E-waste — a toxic waste stream where valuable finite resources are lost

Fifty million metric tonnes of e-waste is generated every year, equalling the weight of nearly 4,500 Eiffel towers. Much of it is incinerated or placed in landfill, causing pollution, human health hazards and the loss of valuable finite resources.

According to the United Nations University’s Global e-waste monitor, around 50 million metric tonnes of electronic products are discarded every year. E-waste is the world’s fastest growing waste stream and the amount is estimated to increase to 52.2 million metric tonnes by 2021 unless this trend is reversed. There are several reasons for the increase. The world’s population is growing and economic prosperity reaches more people. Technological development is fast-paced and the price of IT products is dropping, leading to shorter product lifespans. Developed countries continue to contribute most to the problem, but developing countries are rapidly catching up.

What do you know about e-waste?

E-waste is the world’s fastest growing waste stream and much of it is handled unsafely, causing pollution, human health hazards, and the loss of valuable finite resources. Take this short quiz to test your e-waste knowledge.


Exported e-waste risk the health of vulnerable communities

Most countries have difficulty handling these vast amounts of discarded products in a responsible and resource efficient way. In 2016, only 20 percent of electronic waste was recycled globally. While the focus has been on collecting products, not enough effort has gone into building infrastructure for processing the waste or safely recovering used materials. This has led to a shortage of facilities where e-waste can be managed safely. Instead, e-waste is mixed with residual waste, where it is often incinerated, placed in landfill, or exported to developing countries. E-waste exporters generally choose destinations lacking effective legislation that regulates how e-waste should be handled.

The export of e-waste is driven by two main factors: the demand for low priced electronics in the importing countries, and the fact that it is cheaper to export e-waste than to handle it domestically in accordance with stricter safety regulations. Western Africa and parts of Asia are common dumping grounds. In these countries, local populations make a living by extracting and selling valuable materials. Products are manually disassembled, burned in the open air or dissolved in acid by local laborers including children, without adequate protective equipment — leading to severe health problems. Electronic products contain a number of toxic substances hazardous to human health, with documented risk to the brain nervous system, lungs and kidneys as well as links to certain cancers. Toxic residues can leak and contaminate the soil, air and water, affecting surrounding ecosystems where the local communities grow their food, hunt and fish. The hazardous substances are also spread to other continents through the air and the sea.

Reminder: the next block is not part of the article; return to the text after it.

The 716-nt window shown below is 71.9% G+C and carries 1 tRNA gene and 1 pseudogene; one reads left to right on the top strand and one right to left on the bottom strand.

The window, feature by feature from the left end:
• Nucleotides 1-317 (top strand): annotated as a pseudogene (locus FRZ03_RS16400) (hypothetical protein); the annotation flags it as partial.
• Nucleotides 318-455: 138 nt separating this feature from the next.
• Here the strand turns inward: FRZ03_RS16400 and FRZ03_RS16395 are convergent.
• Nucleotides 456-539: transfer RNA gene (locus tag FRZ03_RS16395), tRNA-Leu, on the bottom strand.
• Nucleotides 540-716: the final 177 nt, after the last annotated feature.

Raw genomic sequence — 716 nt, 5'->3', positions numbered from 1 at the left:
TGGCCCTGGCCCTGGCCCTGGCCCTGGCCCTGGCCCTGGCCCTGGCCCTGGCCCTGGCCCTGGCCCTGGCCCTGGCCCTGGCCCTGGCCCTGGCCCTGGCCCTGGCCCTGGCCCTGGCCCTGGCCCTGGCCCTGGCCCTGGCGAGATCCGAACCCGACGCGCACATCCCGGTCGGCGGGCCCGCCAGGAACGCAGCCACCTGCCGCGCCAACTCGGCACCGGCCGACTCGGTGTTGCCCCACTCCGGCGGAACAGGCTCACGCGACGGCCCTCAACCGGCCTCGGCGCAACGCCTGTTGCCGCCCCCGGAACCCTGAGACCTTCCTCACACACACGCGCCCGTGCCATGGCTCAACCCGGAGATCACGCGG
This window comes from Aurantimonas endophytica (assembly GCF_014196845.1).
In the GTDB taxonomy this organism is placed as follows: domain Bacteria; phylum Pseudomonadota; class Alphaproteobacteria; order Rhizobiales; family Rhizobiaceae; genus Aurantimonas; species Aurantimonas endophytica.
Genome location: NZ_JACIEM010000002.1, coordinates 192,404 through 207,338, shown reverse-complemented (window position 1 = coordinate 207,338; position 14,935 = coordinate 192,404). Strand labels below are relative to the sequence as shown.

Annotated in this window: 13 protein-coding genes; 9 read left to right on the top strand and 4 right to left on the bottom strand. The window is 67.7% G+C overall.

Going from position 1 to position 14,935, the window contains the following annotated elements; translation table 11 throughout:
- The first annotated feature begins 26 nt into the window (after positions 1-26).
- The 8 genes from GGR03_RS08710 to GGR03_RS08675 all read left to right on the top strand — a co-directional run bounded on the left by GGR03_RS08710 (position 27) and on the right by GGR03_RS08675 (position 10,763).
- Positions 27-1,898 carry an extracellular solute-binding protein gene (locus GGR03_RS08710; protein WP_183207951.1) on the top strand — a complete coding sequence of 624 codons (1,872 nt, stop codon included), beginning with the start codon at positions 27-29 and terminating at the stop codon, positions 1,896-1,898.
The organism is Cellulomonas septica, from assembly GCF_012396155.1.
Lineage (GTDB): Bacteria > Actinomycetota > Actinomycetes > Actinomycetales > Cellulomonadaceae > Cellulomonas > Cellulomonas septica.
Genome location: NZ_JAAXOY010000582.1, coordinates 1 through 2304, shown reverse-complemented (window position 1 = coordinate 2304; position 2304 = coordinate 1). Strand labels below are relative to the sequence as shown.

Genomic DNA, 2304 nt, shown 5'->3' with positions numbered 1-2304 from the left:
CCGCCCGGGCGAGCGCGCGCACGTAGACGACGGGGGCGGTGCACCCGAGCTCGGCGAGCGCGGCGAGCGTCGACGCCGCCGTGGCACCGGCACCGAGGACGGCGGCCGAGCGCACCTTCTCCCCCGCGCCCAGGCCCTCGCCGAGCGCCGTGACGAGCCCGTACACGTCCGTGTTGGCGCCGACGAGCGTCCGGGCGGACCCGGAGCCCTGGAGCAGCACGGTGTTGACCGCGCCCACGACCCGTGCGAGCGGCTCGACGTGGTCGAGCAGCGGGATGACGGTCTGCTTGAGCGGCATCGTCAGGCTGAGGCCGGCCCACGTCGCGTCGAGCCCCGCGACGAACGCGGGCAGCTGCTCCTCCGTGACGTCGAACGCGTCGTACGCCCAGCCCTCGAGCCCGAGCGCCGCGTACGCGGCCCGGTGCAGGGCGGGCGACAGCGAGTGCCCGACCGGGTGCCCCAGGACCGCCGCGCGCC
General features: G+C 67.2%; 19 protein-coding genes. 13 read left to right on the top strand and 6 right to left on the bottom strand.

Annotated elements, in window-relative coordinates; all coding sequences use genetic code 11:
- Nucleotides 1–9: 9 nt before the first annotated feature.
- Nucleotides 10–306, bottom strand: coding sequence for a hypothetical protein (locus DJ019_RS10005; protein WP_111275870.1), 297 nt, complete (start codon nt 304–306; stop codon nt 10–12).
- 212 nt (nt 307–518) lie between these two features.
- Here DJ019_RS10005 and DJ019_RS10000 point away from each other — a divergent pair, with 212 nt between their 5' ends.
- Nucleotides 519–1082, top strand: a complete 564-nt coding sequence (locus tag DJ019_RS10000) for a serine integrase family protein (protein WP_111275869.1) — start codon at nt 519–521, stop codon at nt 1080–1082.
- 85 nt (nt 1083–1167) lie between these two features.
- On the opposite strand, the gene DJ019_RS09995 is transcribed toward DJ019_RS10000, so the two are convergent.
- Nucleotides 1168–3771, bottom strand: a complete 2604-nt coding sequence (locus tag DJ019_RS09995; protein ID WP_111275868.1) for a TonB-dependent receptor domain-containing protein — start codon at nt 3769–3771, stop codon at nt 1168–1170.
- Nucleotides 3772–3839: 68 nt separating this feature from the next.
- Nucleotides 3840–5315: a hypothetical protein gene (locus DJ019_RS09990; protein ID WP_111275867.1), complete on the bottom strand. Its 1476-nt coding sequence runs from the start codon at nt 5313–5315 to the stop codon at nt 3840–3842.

44.7 million metric tonnes of e-waste was generated in 2016
A waste of valuable resources

Apart from being a risk to human health and the environment, the current way of handling e-waste has a negative economic impact. Electronic products contain a number of scarce, valuable resources, that are also essential for meeting our future product needs.

In 2016, it was estimated that electronic waste contained gold, silver, copper, platinum, palladium and other recoverable materials to a value of 55 billion Euros.

The circular economy — preventing e-waste and keeping materials in use

In the circular economy, products are designed for reuse over a longer period and waste is avoided. When a product has reached the end of its usable life, materials turns to valuable resources, used to manufacture new products. The goal is that no waste is produced. Instead, materials are kept in use and are reshaped over time.

For the IT industry, this means designing products that are durable, upgradeable, repairable and reusable. It should be possible to take them apart and vital components must be replaceable. Instructions for how to repair the product should be made available. It must be possible to delete data securely, so the product can be reused by a second owner without risk of data leakage. Also, the use of hazardous substances must be reduced or eliminated. Otherwise it may be difficult or impossible to recycle the materials when the product has reached the end of its usable life.

What you can do

Use your products for as long as possible. This is the single most effective thing you can do to minimize e-waste and the negative effects on our planet.

Choose products that are designed to enable a more circular model and can live multiple lives by being repaired, upgraded and refurbished.

Consider if someone else might find the product useful when you no longer use it. Sell it ​​or donate to charity.

Make sure the product is recycled in a safe and responsible way at the end of its usable life.